The two highest-scoring players go on to play "Original Popmaster" which is just like on the radio. The winner gets a silver disc, "upgraded" to gold if they get three in ten, which they always did in the first series. In the first series, all winners went through to the series final. Broadly speaking, the TV show is better written than the radio version: the odd error still slips through, but we're largely spared the worst of Phil Swern's bad habits (such as guessing what a song is about from its title, and frequently getting it wrong; asking things about US-only hits that it's simply unreasonable to expect a UK audience to know; and specifying that a hit is by a "chart act" as if that narrows it down by even the tiniest amount). It's also rather more wide-ranging, at least datewise: the "It's Only Words" bonuses sometimes include pre-rock'n'roll hits and there's a lot more 21st-century questions than you get on radio. Since the contestant selection is pretty much the same as on radio, this can at times make it feel rather more difficult than it needs to be, often resulting in a lot of blank faces... and the one or two serious quizzers in the line-up absolutely running away with it.

Key moments

We're sure people have scored zero in the past, but nowadays Ken will always give enough clues to the last question to ensure that they will get three points. This can often get so hilariously long-winded that it would probably have been kinder to just let them score zero. For the first time in living memory, an official zero score was heard on 23 June 2021 after the first contestant had scored only three points (unassisted), and in the circumstances it wasn't really on for Ken to offer help to the second. Another zero score was achieved on 31 December 2021, when Scott Mills was standing in as host.

The infamous April Fool's Day edition, when fellow R2 jocks Richard Allinson and Lynn Parsons tricked Ken by posing as genuine contestants, made ridiculous "guesses" and ended up locked in a never-ending tie-break.

The incredibly cheesy jingle that for a while was played when players successfully completed Three In Ten. We miss that.

Rob Brydon's one-off appearance as stand-in host for the August Bank Holiday in 2008 was notable for Brydon conducting the quiz in an uncanny and hilarious impersonation of Ken Bruce. Bruce had to put up with jokes about this for months afterwards, and even other stand-ins would get jokey emails from listeners suggesting that they (the stand-ins) were really just Brydon in disguise! Brydon appeared "as" Bruce again for April Fools Day 2011.

On 29 January 2021, winning contestant Shar Doherty used her "shout outs" to propose to her boyfriend. She later said that she'd been inspired to do it after hearing the "interval" song in Popmaster that day: as part of a musicals theme day, Ken had played Stanley Holloway singing "Get Me to the Church on Time" from My Fair Lady.


Ken Bruce, Colin Martin and Phil Swern


"One year out!" A good example of a catchphrase that emerged naturally rather than being deliberately written as a catchphrase. It now appears on the T-shirts they give out as consolation prizes.

Former Celebrity Popmaster champion Lynn Bowles models the "One Year Out!" T-shirt


During a period from July 2007 to January 2008 when all BBC phone-in quizzes were suspended due to mismanagement and defrauding the public, Popmaster was played using celebrity contestants. The first (and indeed, only) celeb to score maximum points was Richard Drummie from the aforementioned Go West - and what made this particularly impressive is that he did it without the outrageous giveaway clues Ken usually dished out to the celebrity players. For some obscure reason, people on the BBC staff were not allowed to appear but those who worked for the corporation as freelancers could - so Charles Nove was roped in as a contestant, but fellow R2 newsreader Fran Godfrey was barred.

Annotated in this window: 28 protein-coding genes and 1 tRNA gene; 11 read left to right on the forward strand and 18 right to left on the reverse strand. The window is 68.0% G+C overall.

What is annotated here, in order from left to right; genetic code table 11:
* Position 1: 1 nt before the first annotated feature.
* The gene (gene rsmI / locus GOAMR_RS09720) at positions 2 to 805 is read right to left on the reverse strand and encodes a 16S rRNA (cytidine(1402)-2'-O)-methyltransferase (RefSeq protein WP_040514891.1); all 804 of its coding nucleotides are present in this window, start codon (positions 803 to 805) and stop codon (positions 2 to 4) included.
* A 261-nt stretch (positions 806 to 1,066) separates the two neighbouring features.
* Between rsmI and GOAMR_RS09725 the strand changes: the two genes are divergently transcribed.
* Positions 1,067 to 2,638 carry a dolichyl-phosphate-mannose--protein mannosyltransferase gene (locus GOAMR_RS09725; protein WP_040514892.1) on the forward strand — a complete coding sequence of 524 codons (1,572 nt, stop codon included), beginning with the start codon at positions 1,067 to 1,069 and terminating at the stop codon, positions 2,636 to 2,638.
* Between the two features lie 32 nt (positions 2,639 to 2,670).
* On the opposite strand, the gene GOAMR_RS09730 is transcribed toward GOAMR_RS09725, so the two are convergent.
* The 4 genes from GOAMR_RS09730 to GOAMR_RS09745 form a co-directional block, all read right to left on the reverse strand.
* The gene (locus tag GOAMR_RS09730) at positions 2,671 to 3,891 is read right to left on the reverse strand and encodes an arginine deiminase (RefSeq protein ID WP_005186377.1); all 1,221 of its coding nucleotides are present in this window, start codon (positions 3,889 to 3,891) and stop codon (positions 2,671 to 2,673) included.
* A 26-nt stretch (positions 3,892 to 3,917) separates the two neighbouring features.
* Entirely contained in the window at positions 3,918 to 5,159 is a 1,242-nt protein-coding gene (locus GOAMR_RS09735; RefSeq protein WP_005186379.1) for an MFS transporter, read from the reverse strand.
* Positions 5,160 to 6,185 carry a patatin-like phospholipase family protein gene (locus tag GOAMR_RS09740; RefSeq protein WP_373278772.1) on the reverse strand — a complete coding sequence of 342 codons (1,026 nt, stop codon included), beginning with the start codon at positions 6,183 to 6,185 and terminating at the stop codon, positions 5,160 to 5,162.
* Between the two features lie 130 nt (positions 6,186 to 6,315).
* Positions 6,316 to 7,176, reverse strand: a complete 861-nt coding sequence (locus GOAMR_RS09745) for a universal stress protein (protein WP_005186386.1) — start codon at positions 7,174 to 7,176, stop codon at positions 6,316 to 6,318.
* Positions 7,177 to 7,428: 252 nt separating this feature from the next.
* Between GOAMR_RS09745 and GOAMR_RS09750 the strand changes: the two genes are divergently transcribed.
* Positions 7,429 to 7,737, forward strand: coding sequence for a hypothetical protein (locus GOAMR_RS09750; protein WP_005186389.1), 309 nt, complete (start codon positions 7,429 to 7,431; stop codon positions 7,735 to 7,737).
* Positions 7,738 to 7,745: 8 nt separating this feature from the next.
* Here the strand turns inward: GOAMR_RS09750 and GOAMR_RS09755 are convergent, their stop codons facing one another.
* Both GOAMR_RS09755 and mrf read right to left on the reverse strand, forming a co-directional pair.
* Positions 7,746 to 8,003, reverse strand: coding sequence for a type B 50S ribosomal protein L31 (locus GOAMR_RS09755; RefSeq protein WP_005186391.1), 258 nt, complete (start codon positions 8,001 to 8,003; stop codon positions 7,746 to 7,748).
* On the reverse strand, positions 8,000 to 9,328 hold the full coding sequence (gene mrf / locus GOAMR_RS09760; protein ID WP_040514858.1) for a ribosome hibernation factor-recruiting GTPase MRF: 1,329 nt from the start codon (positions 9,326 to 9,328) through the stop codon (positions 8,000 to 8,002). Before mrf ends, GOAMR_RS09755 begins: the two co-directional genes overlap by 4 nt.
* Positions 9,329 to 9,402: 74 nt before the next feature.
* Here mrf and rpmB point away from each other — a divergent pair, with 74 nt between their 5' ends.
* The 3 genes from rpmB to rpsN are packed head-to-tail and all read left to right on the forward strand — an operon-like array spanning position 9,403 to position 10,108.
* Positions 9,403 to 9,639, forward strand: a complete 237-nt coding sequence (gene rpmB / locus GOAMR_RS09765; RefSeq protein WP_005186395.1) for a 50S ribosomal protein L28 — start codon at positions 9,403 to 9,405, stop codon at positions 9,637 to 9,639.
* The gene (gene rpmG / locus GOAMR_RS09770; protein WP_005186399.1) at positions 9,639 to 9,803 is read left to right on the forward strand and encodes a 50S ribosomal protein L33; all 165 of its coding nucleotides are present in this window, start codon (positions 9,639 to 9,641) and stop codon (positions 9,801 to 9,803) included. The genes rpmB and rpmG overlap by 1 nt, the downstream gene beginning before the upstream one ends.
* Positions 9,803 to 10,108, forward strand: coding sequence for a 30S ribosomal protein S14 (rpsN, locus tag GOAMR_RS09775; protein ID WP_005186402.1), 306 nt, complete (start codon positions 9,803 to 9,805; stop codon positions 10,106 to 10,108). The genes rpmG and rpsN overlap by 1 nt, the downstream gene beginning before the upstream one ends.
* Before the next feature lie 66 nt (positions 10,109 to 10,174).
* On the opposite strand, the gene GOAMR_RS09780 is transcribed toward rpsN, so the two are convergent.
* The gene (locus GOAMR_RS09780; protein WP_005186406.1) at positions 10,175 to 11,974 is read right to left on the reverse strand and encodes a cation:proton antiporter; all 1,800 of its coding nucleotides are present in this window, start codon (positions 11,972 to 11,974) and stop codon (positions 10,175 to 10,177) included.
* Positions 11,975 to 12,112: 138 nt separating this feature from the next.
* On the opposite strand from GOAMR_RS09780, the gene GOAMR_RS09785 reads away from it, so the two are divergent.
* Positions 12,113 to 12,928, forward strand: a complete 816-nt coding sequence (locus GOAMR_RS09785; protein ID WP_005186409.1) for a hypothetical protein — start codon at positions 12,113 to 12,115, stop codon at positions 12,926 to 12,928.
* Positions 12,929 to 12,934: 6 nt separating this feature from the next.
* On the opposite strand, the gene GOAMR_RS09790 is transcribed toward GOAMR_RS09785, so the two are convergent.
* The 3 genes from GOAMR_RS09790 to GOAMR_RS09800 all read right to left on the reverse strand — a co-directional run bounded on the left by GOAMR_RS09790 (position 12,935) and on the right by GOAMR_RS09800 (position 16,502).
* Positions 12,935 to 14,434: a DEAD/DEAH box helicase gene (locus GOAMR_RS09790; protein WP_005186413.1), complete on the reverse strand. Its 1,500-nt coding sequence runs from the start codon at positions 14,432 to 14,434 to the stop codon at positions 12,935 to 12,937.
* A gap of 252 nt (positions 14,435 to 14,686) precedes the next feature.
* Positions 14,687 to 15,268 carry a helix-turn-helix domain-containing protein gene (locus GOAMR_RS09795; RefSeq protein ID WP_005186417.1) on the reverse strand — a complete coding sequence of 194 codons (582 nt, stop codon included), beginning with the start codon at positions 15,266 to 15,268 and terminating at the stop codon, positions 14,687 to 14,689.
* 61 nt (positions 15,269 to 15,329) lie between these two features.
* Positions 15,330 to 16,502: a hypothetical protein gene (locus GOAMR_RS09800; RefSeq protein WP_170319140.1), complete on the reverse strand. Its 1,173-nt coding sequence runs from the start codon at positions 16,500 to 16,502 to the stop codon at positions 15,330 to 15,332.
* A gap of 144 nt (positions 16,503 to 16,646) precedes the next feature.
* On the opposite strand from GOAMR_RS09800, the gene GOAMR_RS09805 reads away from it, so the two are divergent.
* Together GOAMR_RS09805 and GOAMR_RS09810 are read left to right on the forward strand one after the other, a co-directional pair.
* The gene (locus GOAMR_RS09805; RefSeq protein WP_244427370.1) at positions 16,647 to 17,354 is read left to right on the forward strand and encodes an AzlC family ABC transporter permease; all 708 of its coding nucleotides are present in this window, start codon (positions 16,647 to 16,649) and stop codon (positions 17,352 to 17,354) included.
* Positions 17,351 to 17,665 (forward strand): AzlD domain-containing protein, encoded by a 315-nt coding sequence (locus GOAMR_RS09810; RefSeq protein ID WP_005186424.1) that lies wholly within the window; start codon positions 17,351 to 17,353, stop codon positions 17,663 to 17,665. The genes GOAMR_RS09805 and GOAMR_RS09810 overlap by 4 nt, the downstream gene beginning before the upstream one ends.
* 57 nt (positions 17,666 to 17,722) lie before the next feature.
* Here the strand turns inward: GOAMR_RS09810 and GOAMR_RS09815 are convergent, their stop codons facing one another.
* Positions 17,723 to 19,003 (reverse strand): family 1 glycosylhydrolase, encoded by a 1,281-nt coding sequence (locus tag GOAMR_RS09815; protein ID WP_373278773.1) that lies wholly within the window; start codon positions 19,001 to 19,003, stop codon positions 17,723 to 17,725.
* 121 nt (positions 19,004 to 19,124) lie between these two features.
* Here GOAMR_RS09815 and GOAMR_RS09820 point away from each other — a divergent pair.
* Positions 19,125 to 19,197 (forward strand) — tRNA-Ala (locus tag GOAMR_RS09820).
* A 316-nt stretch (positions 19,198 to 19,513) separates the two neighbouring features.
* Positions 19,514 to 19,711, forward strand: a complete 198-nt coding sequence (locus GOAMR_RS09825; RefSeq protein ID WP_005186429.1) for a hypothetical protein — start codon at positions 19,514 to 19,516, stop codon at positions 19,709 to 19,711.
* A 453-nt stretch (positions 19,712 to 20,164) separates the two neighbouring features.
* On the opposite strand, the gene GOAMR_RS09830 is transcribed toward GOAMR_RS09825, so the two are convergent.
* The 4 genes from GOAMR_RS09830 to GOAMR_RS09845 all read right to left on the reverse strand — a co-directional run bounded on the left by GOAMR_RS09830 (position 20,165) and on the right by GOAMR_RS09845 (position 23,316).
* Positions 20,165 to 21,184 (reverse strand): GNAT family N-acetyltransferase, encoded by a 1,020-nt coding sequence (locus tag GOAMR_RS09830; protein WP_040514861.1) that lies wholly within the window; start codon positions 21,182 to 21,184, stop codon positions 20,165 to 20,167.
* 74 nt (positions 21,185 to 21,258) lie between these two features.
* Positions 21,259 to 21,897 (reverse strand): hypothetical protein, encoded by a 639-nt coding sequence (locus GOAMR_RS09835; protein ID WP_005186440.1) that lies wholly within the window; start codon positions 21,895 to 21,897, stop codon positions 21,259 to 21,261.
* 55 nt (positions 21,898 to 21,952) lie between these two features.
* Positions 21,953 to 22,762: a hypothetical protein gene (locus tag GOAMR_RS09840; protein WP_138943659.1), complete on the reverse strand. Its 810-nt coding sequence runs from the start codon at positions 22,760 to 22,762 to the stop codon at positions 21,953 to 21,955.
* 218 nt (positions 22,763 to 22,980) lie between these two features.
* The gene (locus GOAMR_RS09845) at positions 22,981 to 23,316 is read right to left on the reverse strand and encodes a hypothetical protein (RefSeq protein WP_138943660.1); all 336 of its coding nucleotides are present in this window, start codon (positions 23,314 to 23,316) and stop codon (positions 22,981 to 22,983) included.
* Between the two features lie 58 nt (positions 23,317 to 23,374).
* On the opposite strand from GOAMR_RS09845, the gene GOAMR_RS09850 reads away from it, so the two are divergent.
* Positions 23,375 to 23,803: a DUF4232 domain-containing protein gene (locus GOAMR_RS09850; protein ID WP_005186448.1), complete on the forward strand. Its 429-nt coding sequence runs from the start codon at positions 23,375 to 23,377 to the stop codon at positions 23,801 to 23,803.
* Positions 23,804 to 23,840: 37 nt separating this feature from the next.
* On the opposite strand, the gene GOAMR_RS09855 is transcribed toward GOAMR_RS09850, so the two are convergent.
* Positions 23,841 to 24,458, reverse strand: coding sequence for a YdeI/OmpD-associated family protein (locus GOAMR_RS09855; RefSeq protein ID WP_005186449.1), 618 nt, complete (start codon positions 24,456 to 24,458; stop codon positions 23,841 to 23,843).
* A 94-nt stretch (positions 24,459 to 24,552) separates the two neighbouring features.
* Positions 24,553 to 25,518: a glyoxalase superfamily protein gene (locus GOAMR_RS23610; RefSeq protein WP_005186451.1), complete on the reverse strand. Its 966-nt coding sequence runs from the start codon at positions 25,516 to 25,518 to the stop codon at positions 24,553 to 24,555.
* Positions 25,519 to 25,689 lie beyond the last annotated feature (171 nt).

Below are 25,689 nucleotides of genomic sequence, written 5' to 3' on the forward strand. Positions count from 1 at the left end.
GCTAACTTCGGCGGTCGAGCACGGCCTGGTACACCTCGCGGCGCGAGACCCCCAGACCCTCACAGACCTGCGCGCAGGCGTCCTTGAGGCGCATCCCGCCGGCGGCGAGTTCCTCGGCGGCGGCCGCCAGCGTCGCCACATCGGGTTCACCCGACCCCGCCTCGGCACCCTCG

The music bed for the quiz lasts seven minutes and twenty-eight seconds. Or at least, the 2002-8 version did. They introduced a new music bed and jingles in January 2008 to coincide with the return of the regular non-celeb version. The music was changed again (the new version is fully orchestrated, no less!) as part of a general refresh of Radio 2's jingle package on 16 July 2012.

We dimly recall that a team version was tried out at least once for Christmas, back in the 1990s.

The opportunity to win an inflatable chair has long since passed, but you may have more luck in requesting a foot pump. They'd already sent out several hundred chairs before discovering an enormous box of the pumps to go with them, stashed away in a store cupboard and forgotten about.

The quiz became something of a flagship feature for Radio 2. In 2019, the We Stop for Popmaster Tour took the show on the road for a week (even though Popmaster itself was conducted with phone-in contestants as usual) and Spring Bank Holiday 2020 saw an "All Day Popmaster" competition with members of the public playing against DJs - surprisingly, from both BBC and independent radio. There was another All Day event (with members of the public versus TV quizmasters and chasers) on Spring Bank Holiday 2021, along with a documentary marking (er) 23-and-a-bit years of the quiz. In addition, the previous Friday saw a rematch for the first ever contestants. In 2022 the all-day event became "Platinum Popmaster" to mark the Queen's jubilee, with the celebrity contestants being platinum-selling pop stars. Bruce has also done the quiz as a non-broadcast live event for Children in Need.

A ten-question selection from Popmaster has featured on Radio Times' puzzle page for some years (alongside tie-ins to Eggheads, Pointless and Only Connect). They do not run this as a "find the mistake" competition, which is very disappointing as spotting Phil Swern's errors happens to be something we're rather good at (there's plenty to find!). Where's our T-shirt?

The pilot TV series aired 8pm Monday to Friday with the final the following Monday, which had the effect of sidestepping any potential clash with The Hit List on Saturday, and reruns of Pop Quiz on BBC Four on Sunday. Though if that was the reason, they needn't have worried - firstly because it turned out that The Hit List aired much earlier in the evening that week and BBC Four didn't put Pop Quiz on at all, and secondly because Popmaster proved an even bigger hit than anyone expected, easily beating More4's slot average every night across the week. The second series, which ran for sixteen episodes, aired on Mondays and Tuesdays, with two celebrity editions (and the first two silver discs) kicking off the series.

Adverts for the television show made copious use of M's Pop Muzik, a track which made No. 2 in 1979 and No. 15 in poorly remixed form in 1989. Adverts for the second series featured Bruce saying Popmaster over M singing "Pop Muzik", which wasn't irritating at all.

The TV version was voted the Best New Show in this site's Poll of 2023

See also

Weaver's Week appreciation (2019), profile of Ken Bruce, and Popmaster TV (both 2023).

Web links

Popmaster online game

Channel 4 programme page